Amitabh Bachchan is in a league of his own; just don't tell him that. With his chestnut hair, white goatee and, behind his glasses, a surprisingly unlined face, he is relentlessly and almost pathologically humble (see interview, right). He will tell you it was all a happy accident; that it was all down to the writers and the directors and nothing to do with him. But this humility obscures the truth that Bachchan is now working with directors who actually grew up worshipping him.

Amitabh Bachchan occupies this hallowed place in the Indian film business – and in Indian culture – because of the decade of seminal films that he starred in starting with 1975's Sholay (a movie that is often voted the greatest Indian film of all time). His films – which were intended for, and hit home with, working-class audiences who were desperate for escapism – were also reflective of their time.

During the 1970s, India had fallen into a State of Emergency, introduced by then Prime Minister Indira Ghandi, and in these films Bachchan's characters stood up for the ordinary man against the injustices of the establishment. During this period, he would be filming up to 12 movies simultaneously; in some he played double roles; and in one film he portrayed a father and both of his sons. He was a mesmerising presence: he made you believe that one man was genuinely capable of changing the world.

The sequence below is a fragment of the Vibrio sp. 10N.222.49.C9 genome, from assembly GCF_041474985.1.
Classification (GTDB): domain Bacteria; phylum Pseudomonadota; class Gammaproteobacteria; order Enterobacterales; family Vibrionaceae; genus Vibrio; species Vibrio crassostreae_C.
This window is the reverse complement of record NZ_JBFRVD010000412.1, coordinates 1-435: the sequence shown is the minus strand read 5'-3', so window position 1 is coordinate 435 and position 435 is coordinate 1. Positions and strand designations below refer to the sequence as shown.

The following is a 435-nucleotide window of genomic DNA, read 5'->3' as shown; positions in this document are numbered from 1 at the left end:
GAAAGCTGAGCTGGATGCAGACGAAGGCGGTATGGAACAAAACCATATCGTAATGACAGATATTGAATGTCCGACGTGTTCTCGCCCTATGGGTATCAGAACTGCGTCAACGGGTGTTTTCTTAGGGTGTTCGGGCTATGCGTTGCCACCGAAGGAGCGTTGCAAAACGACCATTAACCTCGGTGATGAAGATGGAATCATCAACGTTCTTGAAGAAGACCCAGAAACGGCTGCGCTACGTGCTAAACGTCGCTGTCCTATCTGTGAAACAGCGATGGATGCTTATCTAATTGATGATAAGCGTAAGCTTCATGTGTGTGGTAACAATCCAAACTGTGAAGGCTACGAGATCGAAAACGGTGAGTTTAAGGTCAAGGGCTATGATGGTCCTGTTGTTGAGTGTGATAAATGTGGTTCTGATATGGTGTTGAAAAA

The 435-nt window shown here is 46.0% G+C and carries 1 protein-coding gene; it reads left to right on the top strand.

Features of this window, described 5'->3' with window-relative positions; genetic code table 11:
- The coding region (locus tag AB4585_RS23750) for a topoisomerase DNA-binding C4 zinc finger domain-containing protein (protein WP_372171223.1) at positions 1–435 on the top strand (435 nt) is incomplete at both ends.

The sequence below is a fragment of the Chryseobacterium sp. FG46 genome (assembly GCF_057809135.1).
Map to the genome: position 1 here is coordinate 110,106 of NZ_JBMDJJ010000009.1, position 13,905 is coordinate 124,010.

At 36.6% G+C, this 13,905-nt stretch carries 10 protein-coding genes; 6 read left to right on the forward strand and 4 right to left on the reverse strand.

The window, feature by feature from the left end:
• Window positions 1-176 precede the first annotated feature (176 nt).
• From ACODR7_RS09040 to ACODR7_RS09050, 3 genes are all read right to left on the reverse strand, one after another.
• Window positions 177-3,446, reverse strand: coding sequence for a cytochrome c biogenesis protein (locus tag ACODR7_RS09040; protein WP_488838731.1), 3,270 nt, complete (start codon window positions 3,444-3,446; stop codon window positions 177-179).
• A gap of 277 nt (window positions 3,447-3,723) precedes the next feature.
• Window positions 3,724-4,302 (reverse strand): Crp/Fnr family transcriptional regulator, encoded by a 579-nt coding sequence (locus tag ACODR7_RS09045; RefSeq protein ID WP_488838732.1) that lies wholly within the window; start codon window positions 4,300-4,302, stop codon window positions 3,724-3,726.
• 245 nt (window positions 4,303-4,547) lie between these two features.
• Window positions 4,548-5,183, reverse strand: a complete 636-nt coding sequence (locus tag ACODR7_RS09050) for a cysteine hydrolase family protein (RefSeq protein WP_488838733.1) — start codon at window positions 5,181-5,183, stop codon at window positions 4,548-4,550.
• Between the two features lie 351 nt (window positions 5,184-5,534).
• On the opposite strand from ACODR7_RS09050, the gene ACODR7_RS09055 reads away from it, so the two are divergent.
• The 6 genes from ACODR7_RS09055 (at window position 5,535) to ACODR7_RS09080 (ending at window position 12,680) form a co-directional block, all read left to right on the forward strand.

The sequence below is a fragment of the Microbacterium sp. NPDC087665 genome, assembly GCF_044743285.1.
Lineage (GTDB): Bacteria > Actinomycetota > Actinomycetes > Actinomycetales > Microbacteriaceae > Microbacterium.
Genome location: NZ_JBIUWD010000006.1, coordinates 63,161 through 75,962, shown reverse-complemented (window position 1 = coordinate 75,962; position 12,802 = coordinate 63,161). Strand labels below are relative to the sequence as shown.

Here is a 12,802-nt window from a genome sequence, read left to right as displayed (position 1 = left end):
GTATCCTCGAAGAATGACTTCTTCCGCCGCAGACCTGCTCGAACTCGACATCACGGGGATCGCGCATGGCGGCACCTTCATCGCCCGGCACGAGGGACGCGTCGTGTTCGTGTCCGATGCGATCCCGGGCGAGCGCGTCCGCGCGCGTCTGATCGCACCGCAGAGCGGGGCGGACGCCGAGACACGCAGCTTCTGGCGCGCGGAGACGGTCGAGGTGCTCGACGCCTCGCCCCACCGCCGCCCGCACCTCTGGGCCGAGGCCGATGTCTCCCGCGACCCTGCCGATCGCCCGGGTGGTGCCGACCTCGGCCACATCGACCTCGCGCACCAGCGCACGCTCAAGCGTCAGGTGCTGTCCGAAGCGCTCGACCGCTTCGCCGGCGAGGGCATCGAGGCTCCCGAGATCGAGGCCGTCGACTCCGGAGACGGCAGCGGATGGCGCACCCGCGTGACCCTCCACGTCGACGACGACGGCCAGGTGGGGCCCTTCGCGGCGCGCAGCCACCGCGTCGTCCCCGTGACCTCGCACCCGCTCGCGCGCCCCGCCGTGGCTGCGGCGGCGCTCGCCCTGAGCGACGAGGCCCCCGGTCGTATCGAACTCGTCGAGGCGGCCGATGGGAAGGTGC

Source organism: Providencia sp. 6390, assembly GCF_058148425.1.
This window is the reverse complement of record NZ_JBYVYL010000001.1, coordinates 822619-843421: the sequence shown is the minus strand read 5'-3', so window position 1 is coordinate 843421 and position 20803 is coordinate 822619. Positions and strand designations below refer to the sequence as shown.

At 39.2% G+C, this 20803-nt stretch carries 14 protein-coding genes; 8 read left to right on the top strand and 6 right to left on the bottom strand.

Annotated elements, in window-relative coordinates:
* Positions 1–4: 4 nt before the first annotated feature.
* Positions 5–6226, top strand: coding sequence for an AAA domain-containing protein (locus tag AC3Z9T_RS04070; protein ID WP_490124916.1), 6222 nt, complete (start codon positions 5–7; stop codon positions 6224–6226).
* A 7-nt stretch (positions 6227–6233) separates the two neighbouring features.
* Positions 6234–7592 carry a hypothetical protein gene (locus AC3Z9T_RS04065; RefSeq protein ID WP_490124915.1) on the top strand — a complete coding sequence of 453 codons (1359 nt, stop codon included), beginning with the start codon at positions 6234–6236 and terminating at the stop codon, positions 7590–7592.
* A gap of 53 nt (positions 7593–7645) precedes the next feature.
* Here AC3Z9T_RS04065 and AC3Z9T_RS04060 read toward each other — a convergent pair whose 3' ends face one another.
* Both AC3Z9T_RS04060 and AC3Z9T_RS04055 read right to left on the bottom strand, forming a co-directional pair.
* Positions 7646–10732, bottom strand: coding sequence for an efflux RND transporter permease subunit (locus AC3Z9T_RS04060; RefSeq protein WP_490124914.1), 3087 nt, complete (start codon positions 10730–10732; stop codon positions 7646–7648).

bachchan_ap.jpgIf it was wish fulfilment for those watching in India, they offered something else for those of us watching in Britain. In the early 1980s, my family would watch Indian films most weekends.

My father would rent a VCR player for £5 and we would choose three films to watch. They would almost always be Amitabh Bachchan films. His films helped bridge the generations: no matter what else we disagreed about in my family, when Bachchan was on the screen, we would all watch as one, united.

Bachchan also mattered because this was a time when there was so little representation of Asians on television. Many of us, including me, were struggling to find reasons to be proud of our heritage. Bachchan's hyper-masculine heroism and aggressive idealism showed us there were other ways to be Asian on screen than as a victim. And if a Bachchan film comes up on one of the satellite channels, the chances are I will still watch it.